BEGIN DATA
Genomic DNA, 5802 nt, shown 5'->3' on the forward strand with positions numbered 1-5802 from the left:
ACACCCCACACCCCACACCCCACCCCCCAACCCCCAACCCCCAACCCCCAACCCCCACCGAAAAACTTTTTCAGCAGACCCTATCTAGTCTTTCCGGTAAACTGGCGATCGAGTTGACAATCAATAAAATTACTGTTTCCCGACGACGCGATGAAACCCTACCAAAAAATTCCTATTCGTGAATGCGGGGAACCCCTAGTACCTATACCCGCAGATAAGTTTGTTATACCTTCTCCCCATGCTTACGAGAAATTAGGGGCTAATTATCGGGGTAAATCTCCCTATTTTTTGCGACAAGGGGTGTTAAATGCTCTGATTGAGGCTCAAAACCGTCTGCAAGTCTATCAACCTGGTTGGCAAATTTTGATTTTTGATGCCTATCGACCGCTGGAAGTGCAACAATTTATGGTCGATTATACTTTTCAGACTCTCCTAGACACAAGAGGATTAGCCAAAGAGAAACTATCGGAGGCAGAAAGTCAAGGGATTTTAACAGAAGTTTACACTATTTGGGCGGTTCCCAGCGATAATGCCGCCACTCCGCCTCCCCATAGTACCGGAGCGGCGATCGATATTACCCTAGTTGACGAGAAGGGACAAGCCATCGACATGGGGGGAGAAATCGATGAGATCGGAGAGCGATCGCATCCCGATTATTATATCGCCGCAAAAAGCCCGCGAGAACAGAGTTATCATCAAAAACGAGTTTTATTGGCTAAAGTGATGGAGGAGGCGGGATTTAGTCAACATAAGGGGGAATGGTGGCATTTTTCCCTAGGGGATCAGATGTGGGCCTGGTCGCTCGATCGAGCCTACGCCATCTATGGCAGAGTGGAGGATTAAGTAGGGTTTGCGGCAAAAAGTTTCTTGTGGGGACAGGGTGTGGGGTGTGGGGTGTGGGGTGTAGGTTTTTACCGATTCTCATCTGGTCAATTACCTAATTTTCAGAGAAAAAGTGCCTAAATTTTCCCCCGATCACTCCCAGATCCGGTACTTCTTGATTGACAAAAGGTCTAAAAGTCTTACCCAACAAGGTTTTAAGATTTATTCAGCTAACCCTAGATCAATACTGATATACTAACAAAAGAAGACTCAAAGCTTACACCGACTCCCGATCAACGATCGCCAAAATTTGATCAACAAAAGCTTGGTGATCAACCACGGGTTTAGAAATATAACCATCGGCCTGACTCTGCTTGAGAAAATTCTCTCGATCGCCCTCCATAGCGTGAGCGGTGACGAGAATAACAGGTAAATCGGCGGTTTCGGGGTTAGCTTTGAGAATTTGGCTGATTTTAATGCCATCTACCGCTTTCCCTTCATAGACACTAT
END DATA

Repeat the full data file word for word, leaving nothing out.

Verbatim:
Genomic DNA, 5802 nt, shown 5'->3' on the forward strand with positions numbered 1-5802 from the left:
ACACCCCACACCCCACACCCCACCCCCCAACCCCCAACCCCCAACCCCCAACCCCCACCGAAAAACTTTTTCAGCAGACCCTATCTAGTCTTTCCGGTAAACTGGCGATCGAGTTGACAATCAATAAAATTACTGTTTCCCGACGACGCGATGAAACCCTACCAAAAAATTCCTATTCGTGAATGCGGGGAACCCCTAGTACCTATACCCGCAGATAAGTTTGTTATACCTTCTCCCCATGCTTACGAGAAATTAGGGGCTAATTATCGGGGTAAATCTCCCTATTTTTTGCGACAAGGGGTGTTAAATGCTCTGATTGAGGCTCAAAACCGTCTGCAAGTCTATCAACCTGGTTGGCAAATTTTGATTTTTGATGCCTATCGACCGCTGGAAGTGCAACAATTTATGGTCGATTATACTTTTCAGACTCTCCTAGACACAAGAGGATTAGCCAAAGAGAAACTATCGGAGGCAGAAAGTCAAGGGATTTTAACAGAAGTTTACACTATTTGGGCGGTTCCCAGCGATAATGCCGCCACTCCGCCTCCCCATAGTACCGGAGCGGCGATCGATATTACCCTAGTTGACGAGAAGGGACAAGCCATCGACATGGGGGGAGAAATCGATGAGATCGGAGAGCGATCGCATCCCGATTATTATATCGCCGCAAAAAGCCCGCGAGAACAGAGTTATCATCAAAAACGAGTTTTATTGGCTAAAGTGATGGAGGAGGCGGGATTTAGTCAACATAAGGGGGAATGGTGGCATTTTTCCCTAGGGGATCAGATGTGGGCCTGGTCGCTCGATCGAGCCTACGCCATCTATGGCAGAGTGGAGGATTAAGTAGGGTTTGCGGCAAAAAGTTTCTTGTGGGGACAGGGTGTGGGGTGTGGGGTGTGGGGTGTAGGTTTTTACCGATTCTCATCTGGTCAATTACCTAATTTTCAGAGAAAAAGTGCCTAAATTTTCCCCCGATCACTCCCAGATCCGGTACTTCTTGATTGACAAAAGGTCTAAAAGTCTTACCCAACAAGGTTTTAAGATTTATTCAGCTAACCCTAGATCAATACTGATATACTAACAAAAGAAGACTCAAAGCTTACACCGACTCCCGATCAACGATCGCCAAAATTTGATCAACAAAAGCTTGGTGATCAACCACGGGTTTAGAAATATAACCATCGGCCTGACTCTGCTTGAGAAAATTCTCTCGATCGCCCTCCATAGCGTGAGCGGTGACGAGAATAACAGGTAAATCGGCGGTTTCGGGGTTAGCTTTGAGAATTTGGCTGATTTTAATGCCATCTACCGCTTTCCCTTCATAGACACTAT